My Role: UX Research & Design
Tools: Pen & Paper / Marvel
Timeline: Feb-Mar 2022
A mobile app that empowers people to learn (and remember) new vocabulary.
As part of the Introduction to UX Design course with CareerFoundry, I was tasked with designing a mobile app that empowers people to learn new vocabulary. As an ESL teacher, I was immediately intrigued by this project and eager to explore innovative ways to cater to users’ language learning needs.
I began with a competitor analysis. I was spoiled for choice as the market is flooded with vocabulary and language apps. To keep things simple, I went with two apps that I was familiar with and one that was brand new to me. I analyzed the experience of using these apps and evaluated both positive and negative points while specifically focusing on the onboarding experience, menu and navigation, and the learning experience. I summarized my findings in a pros and cons list for each one. Here are some of the findings:
Once the words on the flashcards are “known,” the user must wait a few minutes to continue practicing them.
Getting to know language app users
Once I had a clearer idea of some of the best features of existing learning apps, I began user research to better understand what users might want from my app. I spoke with four individuals who were either currently using language learning apps, or had done in the past. I wanted to discover as much as I could about their experiences.
Luca Jones: 32 year-old Londoner who speaks English and Italian and who has recently moved to France. Luca is an online therapist who has decided to work remotely for a while to get a change of scene. Eventually wants to settle down and open a private practice.
Luca, a busy individual looking to learn French and assimilate into a new city without attending a language school, Is looking for an app that will both motivate him to continue and keep him consistently engaged while learning. Luca's goal is to progress in his career and connect with local people in Toulouse.
To develop a language learning platform that offers interactive and enjoyable language lessons, customizability, gamified elements, and opportunities for social interaction that will lead to Luca's successful assimilation and career advancement.
Conceptualizing the Flow
Now that I had brought my users to life through Luca, I began visualizing the tasks he would complete while using Vocabee. I developed a couple of user flows for two of the most important tasks: Saving learned vocabulary words to a bank and challenging another user to a game.
From my user flows, I drew wireframes which I would then prototype and test with real users. I used Marvel to prototype my sketches and tested four tasks with four participants.
Before testing my design, I outlined my main research goals. I wanted to discover the following:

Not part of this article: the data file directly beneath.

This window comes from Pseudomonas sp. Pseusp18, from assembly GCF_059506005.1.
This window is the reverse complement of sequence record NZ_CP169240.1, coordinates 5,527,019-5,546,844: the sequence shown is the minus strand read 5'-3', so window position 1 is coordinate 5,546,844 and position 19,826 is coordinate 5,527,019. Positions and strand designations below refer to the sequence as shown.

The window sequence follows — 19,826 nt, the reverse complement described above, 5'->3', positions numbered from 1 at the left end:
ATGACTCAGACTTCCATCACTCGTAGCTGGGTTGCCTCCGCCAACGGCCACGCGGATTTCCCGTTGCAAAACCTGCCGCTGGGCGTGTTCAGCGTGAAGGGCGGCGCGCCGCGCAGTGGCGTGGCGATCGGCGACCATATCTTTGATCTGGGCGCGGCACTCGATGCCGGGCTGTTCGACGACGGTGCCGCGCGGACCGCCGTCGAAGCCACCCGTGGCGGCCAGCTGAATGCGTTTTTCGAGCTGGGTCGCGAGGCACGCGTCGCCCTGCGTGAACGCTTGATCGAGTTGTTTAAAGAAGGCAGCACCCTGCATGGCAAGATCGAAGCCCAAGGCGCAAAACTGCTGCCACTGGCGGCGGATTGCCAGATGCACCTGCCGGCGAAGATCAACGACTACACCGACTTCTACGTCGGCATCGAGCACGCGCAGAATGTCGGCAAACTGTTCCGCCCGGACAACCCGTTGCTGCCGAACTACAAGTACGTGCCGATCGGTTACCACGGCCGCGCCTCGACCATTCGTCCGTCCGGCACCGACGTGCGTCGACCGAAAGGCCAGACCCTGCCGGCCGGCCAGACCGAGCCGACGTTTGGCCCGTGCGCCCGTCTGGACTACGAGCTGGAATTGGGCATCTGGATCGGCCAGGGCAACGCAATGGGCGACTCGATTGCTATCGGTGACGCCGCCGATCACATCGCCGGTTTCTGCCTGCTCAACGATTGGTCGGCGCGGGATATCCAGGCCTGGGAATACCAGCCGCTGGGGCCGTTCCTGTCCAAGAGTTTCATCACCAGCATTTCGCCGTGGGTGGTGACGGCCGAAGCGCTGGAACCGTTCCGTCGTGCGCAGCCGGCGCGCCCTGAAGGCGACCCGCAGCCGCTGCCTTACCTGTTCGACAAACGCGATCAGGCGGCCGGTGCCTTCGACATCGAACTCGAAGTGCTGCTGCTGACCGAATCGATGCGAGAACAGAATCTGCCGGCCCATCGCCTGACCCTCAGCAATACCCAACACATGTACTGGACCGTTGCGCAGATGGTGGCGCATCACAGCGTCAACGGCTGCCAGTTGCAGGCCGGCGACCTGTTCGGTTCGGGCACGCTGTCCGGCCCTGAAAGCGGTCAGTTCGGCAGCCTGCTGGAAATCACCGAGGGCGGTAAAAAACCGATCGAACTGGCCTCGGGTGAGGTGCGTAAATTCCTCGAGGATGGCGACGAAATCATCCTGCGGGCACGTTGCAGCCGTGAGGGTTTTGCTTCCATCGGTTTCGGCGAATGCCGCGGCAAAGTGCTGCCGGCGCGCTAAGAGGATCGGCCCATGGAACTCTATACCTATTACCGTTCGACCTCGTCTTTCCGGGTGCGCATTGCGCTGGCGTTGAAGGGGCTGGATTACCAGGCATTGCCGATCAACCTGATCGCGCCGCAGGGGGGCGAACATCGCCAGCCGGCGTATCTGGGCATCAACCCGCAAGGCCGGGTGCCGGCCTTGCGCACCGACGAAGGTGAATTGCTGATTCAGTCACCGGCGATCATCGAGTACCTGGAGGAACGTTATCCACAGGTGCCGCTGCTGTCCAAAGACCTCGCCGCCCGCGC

I watched as my participants made their way through the various tasks I had assigned to them. It was becoming apparent how valuable usability testing was and I was intrigued to see the different ways people interpreted my app.
What worked Things to improve
Upping the Fidelity
Rather than sketch new wireframes, I decided to incorporate the changes I would make into mid-fidelity wireframes, also created on Marvel. There were many iterations I wanted to make including improving the layout on the signup page, finalizing the saving a word flow and adding an option to save your own words to your bank.
By changing the wording on the 'Next' button to 'Continue', and by placing it with the form fields rather than under the alternative ways of signing up (Google, FB), this screen became more intuitive.
Users expressed confusion over this initial screen where Buzzy (the Vocabee mascot) asks what the user wants to do. Therefore I combined this with the home screen where the user can access all icons and lessons.
I added info buttons to the game tabs so that users can check game instructions before selecting a game. This prevents a lot of back and forth between screens because the user no longer needs to select a game and be taken to the next screen to find out how to play.
Some test participants expressed a desire to include words learned outside of the app in their word bank. The new screen now reflects this option.
After prototyping my new, mid-fidelity screens, I took Vocabee for a second round of tests with the two of the same participants and two new ones. All of the tests were moderated in-person tests and I specifically wanted to observe their behavior on the updated screens. My key findings were as follows:
As this was a short, introductory project, the scope did not include high-fidelity screens or developing the UI of the app. However, I decided to add a few more screens to make Vocabee feel more complete, including an accessibility screen where users can change the font size, adjust sounds, adjust color contrast and add subtitles to videos.